ruling on the admissibility of evidence, including a ruling
on the reliability of expert testimony, for an abuse of
discretion. Gharda USA, Inc. v. Control Sols., Inc.,
464 S.W.3d 338, 347 (Tex. 2015). A trial court has extensive
discretion in evidentiary rulings, and we will uphold
decisions within the zone of reasonable disagreement.
Diamond Offshore Servs., Ltd. v. Williams, 542
S.W.3d 539, 545 (Tex. 2018).
testimony is not reliable if there is too great an analytical
gap between the data on which the expert relies and the
opinion offered. Gharda, 464 S.W.3d at 349.
"Whether an analytical gap exists is largely determined
by comparing the facts the expert relied on, the facts in the
record, and the expert's ultimate opinion."
Id. An analytical gap exists if the expert's
opinion is based on assumed facts that vary materially from
the facts in the record. Id.
if an expert's opinion is conclusory, the testimony is
incompetent and cannot support a judgment. See City of
San Antonio v. Pollock, 284 S.W.3d 809, 816 (Tex. 2009).
To be competent evidence, an expert's opinion must have a
demonstrable and reasoned basis on which to evaluate the
opinion. Rogers v. Zanetti, 518 S.W.3d 394, 405
(Tex. 2017). "When an expert's opinion is based on
assumed facts that vary materially from the actual,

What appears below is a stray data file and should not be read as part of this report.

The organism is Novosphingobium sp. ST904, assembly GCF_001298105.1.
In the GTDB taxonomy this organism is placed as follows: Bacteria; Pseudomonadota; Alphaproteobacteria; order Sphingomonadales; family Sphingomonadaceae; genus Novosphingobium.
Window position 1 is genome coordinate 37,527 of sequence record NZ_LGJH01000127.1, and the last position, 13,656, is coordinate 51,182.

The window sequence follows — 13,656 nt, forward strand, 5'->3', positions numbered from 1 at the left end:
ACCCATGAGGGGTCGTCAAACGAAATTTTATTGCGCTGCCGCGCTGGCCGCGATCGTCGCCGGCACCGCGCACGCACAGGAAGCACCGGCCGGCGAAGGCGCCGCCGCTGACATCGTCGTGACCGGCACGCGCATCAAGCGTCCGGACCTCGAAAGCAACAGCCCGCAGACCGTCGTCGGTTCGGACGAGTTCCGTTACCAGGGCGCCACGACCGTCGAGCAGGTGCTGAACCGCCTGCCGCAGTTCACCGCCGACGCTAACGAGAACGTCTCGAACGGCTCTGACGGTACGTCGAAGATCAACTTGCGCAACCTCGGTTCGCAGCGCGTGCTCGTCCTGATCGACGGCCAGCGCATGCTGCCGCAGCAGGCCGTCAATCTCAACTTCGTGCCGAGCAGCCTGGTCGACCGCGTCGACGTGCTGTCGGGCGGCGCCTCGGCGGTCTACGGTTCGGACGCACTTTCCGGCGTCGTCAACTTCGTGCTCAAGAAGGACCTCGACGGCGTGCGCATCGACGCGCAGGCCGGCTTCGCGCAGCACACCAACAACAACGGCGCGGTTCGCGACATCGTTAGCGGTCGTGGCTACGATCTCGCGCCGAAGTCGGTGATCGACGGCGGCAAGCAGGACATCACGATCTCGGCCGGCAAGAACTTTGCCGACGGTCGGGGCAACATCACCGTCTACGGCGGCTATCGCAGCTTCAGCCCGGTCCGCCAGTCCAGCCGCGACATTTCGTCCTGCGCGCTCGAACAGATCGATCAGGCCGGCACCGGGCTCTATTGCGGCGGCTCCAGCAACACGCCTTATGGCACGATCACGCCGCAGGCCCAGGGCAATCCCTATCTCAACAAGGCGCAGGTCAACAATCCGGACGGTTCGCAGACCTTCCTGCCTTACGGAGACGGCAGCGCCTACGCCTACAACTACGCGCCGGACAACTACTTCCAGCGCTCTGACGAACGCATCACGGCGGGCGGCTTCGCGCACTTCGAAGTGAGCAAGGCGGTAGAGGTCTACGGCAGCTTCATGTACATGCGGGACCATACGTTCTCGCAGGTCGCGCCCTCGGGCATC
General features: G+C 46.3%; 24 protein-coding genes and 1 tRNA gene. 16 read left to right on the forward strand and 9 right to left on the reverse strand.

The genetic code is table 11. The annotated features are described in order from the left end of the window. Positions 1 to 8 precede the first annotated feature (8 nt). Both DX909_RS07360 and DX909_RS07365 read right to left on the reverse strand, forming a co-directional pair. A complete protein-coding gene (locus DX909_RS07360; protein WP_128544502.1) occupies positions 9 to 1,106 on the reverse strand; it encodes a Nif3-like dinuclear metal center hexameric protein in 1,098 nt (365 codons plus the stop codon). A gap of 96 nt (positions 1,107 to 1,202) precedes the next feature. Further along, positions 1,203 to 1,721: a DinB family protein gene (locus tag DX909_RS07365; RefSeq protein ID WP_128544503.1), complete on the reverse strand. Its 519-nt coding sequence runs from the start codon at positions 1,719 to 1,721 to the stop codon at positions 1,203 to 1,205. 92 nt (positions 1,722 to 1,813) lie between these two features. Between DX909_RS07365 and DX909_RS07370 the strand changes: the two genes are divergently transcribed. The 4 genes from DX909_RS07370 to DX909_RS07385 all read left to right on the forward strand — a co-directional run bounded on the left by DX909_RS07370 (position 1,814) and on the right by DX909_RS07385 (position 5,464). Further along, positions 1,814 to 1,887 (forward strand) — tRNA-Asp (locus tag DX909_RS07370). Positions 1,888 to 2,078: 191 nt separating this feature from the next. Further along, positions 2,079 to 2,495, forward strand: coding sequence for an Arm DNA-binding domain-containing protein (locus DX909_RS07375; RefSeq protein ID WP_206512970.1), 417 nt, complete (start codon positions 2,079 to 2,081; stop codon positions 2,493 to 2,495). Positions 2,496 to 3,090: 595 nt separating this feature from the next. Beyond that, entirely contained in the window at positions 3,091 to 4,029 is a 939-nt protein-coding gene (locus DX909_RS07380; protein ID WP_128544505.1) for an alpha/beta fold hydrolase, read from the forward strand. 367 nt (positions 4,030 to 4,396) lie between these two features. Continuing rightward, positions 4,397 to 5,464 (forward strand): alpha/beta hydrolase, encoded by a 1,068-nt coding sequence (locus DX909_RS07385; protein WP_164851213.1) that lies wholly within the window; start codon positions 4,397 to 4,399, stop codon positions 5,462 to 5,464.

undisputed facts, the opinion is without probative value and
cannot support a verdict or judgment." Id.
(quoting Burroughs Wellcome Co. v. Crye, 907 S.W.2d
497, 499 (Tex. 1995)).
contends that it objected to Townsend's proposed opinions
regarding when the pumps should have been taken out of
service and the amount of time it would take to make repairs.
In its reply brief, Equistar acknowledges that the trial
court ruled on Equistar's objection to the first opinion
(when the pumps should have been taken out of service) but,
as to the second opinion (the time it would take to make
repairs), the trial court instead "made a questionable
timeliness ruling." Indeed, the trial court ruled that
Equistar did not timely file its "motion to strike
certain opinions" of Townsend, but the trial court
indicated that the "previous stuff that I've ruled
on with him, I will let that stand." On appeal, Equistar
does not challenge the timeliness basis for the trial
court's ruling. Equistar contends that "the first
objection is preserved as both a reliability complaint and a
challenge to conclusory testimony," and the "second